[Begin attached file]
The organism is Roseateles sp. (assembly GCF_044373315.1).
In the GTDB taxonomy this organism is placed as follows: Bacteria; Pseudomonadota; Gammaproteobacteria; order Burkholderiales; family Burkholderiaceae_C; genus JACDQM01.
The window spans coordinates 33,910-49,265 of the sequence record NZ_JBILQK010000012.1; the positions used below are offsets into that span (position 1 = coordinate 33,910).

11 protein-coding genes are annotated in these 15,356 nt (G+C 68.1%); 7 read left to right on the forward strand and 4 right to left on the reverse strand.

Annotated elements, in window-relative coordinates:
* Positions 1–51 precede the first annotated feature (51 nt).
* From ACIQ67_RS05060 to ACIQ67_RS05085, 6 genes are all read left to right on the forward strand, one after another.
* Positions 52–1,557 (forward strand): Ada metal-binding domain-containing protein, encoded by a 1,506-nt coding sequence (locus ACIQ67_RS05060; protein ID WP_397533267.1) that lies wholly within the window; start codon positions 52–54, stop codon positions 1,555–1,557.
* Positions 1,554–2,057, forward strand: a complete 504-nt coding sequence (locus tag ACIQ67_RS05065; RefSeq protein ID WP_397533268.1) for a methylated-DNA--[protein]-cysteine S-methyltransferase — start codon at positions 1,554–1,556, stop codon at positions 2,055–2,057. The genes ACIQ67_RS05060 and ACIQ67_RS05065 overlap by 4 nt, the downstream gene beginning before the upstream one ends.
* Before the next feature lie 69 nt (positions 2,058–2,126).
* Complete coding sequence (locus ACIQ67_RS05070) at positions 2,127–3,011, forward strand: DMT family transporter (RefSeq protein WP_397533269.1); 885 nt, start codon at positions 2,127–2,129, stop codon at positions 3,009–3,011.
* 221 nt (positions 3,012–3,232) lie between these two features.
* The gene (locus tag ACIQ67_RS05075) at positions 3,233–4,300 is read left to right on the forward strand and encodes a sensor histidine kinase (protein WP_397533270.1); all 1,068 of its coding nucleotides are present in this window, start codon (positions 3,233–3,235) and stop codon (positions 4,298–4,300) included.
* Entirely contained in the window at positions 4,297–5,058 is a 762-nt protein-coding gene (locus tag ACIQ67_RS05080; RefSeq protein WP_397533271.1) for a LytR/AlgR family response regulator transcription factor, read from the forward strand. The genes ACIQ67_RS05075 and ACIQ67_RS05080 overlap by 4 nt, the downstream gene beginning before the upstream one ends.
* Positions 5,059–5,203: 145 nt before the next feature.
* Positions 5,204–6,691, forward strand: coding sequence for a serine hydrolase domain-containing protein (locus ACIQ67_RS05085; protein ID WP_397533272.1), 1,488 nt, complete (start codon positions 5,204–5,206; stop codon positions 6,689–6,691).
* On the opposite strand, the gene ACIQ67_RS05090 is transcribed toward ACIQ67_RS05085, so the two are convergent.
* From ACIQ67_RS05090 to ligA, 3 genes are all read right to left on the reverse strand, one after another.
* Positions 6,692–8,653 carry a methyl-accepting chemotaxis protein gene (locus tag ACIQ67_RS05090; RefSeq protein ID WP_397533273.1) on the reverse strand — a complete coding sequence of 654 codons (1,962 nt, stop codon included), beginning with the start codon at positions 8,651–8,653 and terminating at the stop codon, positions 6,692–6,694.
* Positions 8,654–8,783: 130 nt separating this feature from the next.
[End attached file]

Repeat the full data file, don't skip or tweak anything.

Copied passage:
The organism is Roseateles sp. (assembly GCF_044373315.1).
In the GTDB taxonomy this organism is placed as follows: Bacteria; Pseudomonadota; Gammaproteobacteria; order Burkholderiales; family Burkholderiaceae_C; genus JACDQM01.
The window spans coordinates 33,910-49,265 of the sequence record NZ_JBILQK010000012.1; the positions used below are offsets into that span (position 1 = coordinate 33,910).

11 protein-coding genes are annotated in these 15,356 nt (G+C 68.1%); 7 read left to right on the forward strand and 4 right to left on the reverse strand.

Annotated elements, in window-relative coordinates:
* Positions 1–51 precede the first annotated feature (51 nt).
* From ACIQ67_RS05060 to ACIQ67_RS05085, 6 genes are all read left to right on the forward strand, one after another.
* Positions 52–1,557 (forward strand): Ada metal-binding domain-containing protein, encoded by a 1,506-nt coding sequence (locus ACIQ67_RS05060; protein ID WP_397533267.1) that lies wholly within the window; start codon positions 52–54, stop codon positions 1,555–1,557.
* Positions 1,554–2,057, forward strand: a complete 504-nt coding sequence (locus tag ACIQ67_RS05065; RefSeq protein ID WP_397533268.1) for a methylated-DNA--[protein]-cysteine S-methyltransferase — start codon at positions 1,554–1,556, stop codon at positions 2,055–2,057. The genes ACIQ67_RS05060 and ACIQ67_RS05065 overlap by 4 nt, the downstream gene beginning before the upstream one ends.
* Before the next feature lie 69 nt (positions 2,058–2,126).
* Complete coding sequence (locus ACIQ67_RS05070) at positions 2,127–3,011, forward strand: DMT family transporter (RefSeq protein WP_397533269.1); 885 nt, start codon at positions 2,127–2,129, stop codon at positions 3,009–3,011.
* 221 nt (positions 3,012–3,232) lie between these two features.
* The gene (locus tag ACIQ67_RS05075) at positions 3,233–4,300 is read left to right on the forward strand and encodes a sensor histidine kinase (protein WP_397533270.1); all 1,068 of its coding nucleotides are present in this window, start codon (positions 3,233–3,235) and stop codon (positions 4,298–4,300) included.
* Entirely contained in the window at positions 4,297–5,058 is a 762-nt protein-coding gene (locus tag ACIQ67_RS05080; RefSeq protein WP_397533271.1) for a LytR/AlgR family response regulator transcription factor, read from the forward strand. The genes ACIQ67_RS05075 and ACIQ67_RS05080 overlap by 4 nt, the downstream gene beginning before the upstream one ends.
* Positions 5,059–5,203: 145 nt before the next feature.
* Positions 5,204–6,691, forward strand: coding sequence for a serine hydrolase domain-containing protein (locus ACIQ67_RS05085; protein ID WP_397533272.1), 1,488 nt, complete (start codon positions 5,204–5,206; stop codon positions 6,689–6,691).
* On the opposite strand, the gene ACIQ67_RS05090 is transcribed toward ACIQ67_RS05085, so the two are convergent.
* From ACIQ67_RS05090 to ligA, 3 genes are all read right to left on the reverse strand, one after another.
* Positions 6,692–8,653 carry a methyl-accepting chemotaxis protein gene (locus tag ACIQ67_RS05090; RefSeq protein ID WP_397533273.1) on the reverse strand — a complete coding sequence of 654 codons (1,962 nt, stop codon included), beginning with the start codon at positions 8,651–8,653 and terminating at the stop codon, positions 6,692–6,694.
* Positions 8,654–8,783: 130 nt separating this feature from the next.